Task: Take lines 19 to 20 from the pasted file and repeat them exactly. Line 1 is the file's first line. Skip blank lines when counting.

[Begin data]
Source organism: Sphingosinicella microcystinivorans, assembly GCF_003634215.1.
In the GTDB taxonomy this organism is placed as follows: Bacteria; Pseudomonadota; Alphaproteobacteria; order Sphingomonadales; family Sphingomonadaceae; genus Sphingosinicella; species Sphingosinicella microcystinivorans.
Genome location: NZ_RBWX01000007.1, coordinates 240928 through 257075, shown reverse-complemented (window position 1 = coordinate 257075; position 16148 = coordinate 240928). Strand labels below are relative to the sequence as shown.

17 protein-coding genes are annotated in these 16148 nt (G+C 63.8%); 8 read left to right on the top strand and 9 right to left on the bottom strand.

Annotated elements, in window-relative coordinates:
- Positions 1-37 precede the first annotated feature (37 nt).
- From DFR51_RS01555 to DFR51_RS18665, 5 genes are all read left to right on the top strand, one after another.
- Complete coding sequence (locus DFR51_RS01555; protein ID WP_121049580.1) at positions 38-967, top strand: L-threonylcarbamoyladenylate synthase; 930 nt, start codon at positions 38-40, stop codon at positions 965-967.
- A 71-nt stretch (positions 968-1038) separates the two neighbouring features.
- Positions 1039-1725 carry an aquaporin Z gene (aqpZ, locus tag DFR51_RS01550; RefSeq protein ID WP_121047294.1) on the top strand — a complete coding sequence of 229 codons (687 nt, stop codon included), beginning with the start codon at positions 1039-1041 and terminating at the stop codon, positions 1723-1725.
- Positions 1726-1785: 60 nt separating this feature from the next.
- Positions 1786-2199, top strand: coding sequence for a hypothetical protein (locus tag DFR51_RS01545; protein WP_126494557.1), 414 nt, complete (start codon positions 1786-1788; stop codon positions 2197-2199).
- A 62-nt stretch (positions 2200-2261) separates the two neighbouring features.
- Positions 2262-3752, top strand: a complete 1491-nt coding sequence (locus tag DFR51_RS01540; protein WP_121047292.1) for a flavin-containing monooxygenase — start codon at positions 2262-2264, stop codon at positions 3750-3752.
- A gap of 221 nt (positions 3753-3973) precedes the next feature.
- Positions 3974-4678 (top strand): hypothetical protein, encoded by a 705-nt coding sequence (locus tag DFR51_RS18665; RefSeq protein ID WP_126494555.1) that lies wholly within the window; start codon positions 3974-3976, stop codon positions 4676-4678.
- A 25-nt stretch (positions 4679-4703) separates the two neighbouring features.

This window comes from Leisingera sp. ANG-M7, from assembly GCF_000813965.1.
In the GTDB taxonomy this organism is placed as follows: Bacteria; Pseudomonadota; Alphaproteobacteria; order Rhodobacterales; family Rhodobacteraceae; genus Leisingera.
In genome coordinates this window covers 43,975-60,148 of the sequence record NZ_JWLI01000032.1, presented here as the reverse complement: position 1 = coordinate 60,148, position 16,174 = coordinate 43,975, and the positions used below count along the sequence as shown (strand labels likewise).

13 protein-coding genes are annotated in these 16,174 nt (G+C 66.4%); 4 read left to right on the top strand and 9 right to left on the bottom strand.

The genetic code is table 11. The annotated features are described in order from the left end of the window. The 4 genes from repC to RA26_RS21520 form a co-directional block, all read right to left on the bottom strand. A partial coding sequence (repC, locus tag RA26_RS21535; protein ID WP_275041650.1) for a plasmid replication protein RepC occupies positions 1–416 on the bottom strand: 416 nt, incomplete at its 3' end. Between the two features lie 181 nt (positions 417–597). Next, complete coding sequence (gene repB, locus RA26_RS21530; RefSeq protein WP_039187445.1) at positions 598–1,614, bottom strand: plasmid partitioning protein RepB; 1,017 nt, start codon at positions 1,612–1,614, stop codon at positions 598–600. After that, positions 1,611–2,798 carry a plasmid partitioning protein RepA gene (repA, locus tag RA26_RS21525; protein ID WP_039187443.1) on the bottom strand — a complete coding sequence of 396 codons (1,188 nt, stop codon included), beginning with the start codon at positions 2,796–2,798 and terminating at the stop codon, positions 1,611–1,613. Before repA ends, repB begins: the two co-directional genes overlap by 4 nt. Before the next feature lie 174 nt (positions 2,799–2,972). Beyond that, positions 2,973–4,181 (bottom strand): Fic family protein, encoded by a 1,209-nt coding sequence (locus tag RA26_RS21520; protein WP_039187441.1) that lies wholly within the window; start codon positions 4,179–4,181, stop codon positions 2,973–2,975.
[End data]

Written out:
In the GTDB taxonomy this organism is placed as follows: Bacteria; Pseudomonadota; Alphaproteobacteria; order Rhodobacterales; family Rhodobacteraceae; genus Leisingera.
In genome coordinates this window covers 43,975-60,148 of the sequence record NZ_JWLI01000032.1, presented here as the reverse complement: position 1 = coordinate 60,148, position 16,174 = coordinate 43,975, and the positions used below count along the sequence as shown (strand labels likewise).